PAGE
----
Im­port expo, Belt and Road ini­tia­tive help Egyp­tians find huge mar­kets in China

Global Times US Edition - - CHINA - By Jing Yue in Egypt

Have you ever had a taste of Egyp­tian or­anges, the del­i­cacy fa­vored by the Pharaoh? De­spite the long dis­tance be­tween Egypt and China, these or­anges are now within easy reach as the coun­tries open up to each other and en­gage in co­op­er­a­tion.

Posters on Chi­nese shop­ping web­sites ad­ver­tise that Egyp­tian or­anges bathe in African sun­shine and ac­cu­mu­late abun­dant nu­tri­tion dur­ing the sunny days and chilly nights, as the Nile nour­ishes the fruits.

Just be­fore the first China In­ter­na­tional Im­port Expo (CIIE) opened in Shang­hai, this Global Times re­porter vis­ited Egyp­tian fruit deal­ers and pack­ers, and ac­quired a clear un­der­stand­ing of how the fruits were care­fully se­lected and trans­ported un­der the Belt and Road ini­tia­tive (BRI) to end up on Chi­nese fam­i­lies’ din­ing ta­bles.

Talk­ing about the sig­nif­i­cance of the CIIE, Rashad Ab­del, eco­nom­ics pro­fes­sor at Cairo Uni­ver­sity, told the Global Times that it’s worth rec­og­niz­ing that China is vol­un­tar­ily open­ing its mar­ket fur­ther and shar­ing the op­por­tu­nity of de­vel­op­ment with the out­side world.

The CIIE will pro­vide a huge mar­ket, de­vel­op­ment and em­ploy­ment op­por­tu­ni­ties to de­vel­op­ing coun­tries, he said.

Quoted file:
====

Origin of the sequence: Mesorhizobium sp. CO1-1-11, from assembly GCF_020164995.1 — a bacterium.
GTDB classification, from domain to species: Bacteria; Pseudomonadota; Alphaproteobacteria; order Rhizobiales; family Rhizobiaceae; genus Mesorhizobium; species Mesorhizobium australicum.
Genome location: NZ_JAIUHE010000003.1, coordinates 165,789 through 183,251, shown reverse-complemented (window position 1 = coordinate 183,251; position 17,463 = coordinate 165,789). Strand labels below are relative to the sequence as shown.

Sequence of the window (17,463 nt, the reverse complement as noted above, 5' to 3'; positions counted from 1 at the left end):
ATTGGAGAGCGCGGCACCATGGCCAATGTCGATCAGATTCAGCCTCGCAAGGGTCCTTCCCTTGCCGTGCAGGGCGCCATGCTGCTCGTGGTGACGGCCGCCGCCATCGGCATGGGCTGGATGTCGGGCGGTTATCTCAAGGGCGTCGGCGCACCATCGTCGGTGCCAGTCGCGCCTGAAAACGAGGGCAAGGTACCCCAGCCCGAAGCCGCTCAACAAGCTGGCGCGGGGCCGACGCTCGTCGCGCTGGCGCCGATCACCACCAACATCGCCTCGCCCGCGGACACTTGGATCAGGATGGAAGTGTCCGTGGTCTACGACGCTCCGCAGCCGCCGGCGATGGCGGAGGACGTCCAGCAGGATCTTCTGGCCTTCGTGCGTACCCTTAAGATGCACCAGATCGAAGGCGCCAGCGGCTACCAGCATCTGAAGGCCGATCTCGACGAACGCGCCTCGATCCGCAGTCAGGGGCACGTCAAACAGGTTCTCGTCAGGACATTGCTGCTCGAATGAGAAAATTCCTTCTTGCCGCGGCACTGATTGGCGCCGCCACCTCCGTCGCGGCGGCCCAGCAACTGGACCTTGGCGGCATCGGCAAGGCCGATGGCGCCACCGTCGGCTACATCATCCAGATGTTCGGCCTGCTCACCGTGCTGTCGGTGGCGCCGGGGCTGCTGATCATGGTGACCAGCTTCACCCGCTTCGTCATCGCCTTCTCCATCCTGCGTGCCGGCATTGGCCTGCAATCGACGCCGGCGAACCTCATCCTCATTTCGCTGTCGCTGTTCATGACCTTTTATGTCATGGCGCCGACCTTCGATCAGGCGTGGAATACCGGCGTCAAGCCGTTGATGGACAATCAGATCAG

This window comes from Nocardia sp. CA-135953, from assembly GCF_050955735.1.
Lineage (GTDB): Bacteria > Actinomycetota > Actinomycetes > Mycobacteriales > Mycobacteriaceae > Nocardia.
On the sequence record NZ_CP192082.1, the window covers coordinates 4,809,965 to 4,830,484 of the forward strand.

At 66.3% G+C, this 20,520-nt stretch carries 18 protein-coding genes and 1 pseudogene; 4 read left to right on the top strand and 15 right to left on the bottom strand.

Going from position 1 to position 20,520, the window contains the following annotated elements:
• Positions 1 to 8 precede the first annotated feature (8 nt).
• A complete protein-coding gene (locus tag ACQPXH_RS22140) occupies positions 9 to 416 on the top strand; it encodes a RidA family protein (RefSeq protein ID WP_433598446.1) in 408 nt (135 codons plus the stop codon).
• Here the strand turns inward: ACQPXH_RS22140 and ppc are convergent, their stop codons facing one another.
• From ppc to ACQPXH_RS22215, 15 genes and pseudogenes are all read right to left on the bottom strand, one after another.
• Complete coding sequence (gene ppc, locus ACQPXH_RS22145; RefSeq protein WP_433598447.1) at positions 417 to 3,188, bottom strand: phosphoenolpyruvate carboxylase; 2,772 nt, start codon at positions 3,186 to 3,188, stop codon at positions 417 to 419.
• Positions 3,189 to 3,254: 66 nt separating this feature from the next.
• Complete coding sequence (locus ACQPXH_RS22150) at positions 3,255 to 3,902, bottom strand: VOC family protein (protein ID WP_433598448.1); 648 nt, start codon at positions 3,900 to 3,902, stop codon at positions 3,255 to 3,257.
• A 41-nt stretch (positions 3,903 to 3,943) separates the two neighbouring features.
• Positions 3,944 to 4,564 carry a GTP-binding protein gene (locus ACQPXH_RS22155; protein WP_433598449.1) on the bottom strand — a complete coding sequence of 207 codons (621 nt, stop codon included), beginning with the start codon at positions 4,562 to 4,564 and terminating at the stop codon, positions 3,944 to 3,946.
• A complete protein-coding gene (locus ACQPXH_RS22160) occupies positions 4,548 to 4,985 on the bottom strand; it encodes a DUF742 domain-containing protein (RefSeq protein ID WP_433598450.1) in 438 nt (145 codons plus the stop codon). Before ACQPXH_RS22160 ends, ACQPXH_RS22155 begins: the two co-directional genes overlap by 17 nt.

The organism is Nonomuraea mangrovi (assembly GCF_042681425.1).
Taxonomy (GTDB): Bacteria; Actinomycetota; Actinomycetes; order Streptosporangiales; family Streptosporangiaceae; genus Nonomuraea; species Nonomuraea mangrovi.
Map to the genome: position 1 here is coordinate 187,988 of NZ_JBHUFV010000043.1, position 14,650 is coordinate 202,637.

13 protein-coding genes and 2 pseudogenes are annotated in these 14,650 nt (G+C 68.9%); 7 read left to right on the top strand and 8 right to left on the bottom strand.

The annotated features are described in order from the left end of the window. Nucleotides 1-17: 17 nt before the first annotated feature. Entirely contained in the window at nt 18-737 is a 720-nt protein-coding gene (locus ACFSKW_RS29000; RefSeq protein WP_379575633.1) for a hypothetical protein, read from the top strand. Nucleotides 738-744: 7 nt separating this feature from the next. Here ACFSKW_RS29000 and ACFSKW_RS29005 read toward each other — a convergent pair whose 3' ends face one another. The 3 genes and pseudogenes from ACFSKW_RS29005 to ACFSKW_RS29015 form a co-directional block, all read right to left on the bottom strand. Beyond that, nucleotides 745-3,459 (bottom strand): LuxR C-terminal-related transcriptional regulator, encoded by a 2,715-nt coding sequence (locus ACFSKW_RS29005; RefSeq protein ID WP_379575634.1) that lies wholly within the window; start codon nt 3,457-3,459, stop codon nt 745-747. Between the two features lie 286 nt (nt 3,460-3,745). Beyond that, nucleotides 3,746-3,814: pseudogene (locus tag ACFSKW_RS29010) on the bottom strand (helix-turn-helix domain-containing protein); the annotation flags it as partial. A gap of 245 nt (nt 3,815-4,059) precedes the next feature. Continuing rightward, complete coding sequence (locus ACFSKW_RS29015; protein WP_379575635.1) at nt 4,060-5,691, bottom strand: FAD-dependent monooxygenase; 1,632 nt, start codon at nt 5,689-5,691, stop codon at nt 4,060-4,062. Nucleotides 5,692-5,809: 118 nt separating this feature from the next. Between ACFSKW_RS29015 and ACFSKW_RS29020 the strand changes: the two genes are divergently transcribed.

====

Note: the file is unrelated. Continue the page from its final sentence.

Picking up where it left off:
Su­perfine or­anges

Only a few years ago, Ashraf Eladwy, chief of Nile Es­tab­lish­ment for In­ter­na­tional Trade, could not imag­ine sell­ing the or­anges to China. Now the Chi- nese mar­ket has be­come in­creas­ingly im­por­tant for his com­pany. Eladwy learned about the huge po­ten­tial of the Chi­nese mar­ket in 2015 when he was at­tend­ing an in­ter­na­tional fruit and veg­etable ex­po­si­tion in Hong Kong.

He said he ini­tially thought it would be dif­fi­cult to en­ter the Chi­nese mar­ket, but things turned out to be very smooth. The open­ness of the Chi­nese mar­ket was be­yond his ex­pec­ta­tions, as long as the prod­ucts’ qual­ity meet with the re­quire­ments, he told the Global Times.

When he was re­search­ing the Chi­nese mar­ket, he also saw a lot of fruits im­ported from other coun­tries, in­clud­ing Philip­pine ba­nanas, Viet­namese pitaya, New Zealand kiwi and Chilean cher­ries.

Three years ago, although Eladwy sensed the huge po­ten­tial of the Chi­nese mar­ket, he and other Egyp­tian traders hes­i­tated and dared not risk an in­vest­ment due to their prim­i­tive un­der­stand­ing of the Chi­nese mar­ket and lack of trust.

Egyp­tian or­anges have a thin peel, abun­dant juice, and unique taste. But due to the desert en­vi­ron­ment in which they grow, the peels look rough and the or­anges vary in size, which may not be ap­peal­ing in the Chi­nese mar­ket.

Due to the Chi­nese cus­toms’ strict cri­te­ria on fruit, ini­tially only half of Eladwy’s fruit could en­ter the coun­try. He then opened spe­cial farms with adapted grow­ing


Photo: VCG Photo: Cour­tesy of Nile Es­tab­lish­ment for In­ter­na­tional Trade

File photo: Great Pyra­mid of Giza at Cairo, Egypt Top: Work­ers at the pack­ing fac­tory of the Nile In­ter­na­tional Trad­ing Com­pany are sort­ing out or­anges to be ex­ported to China.

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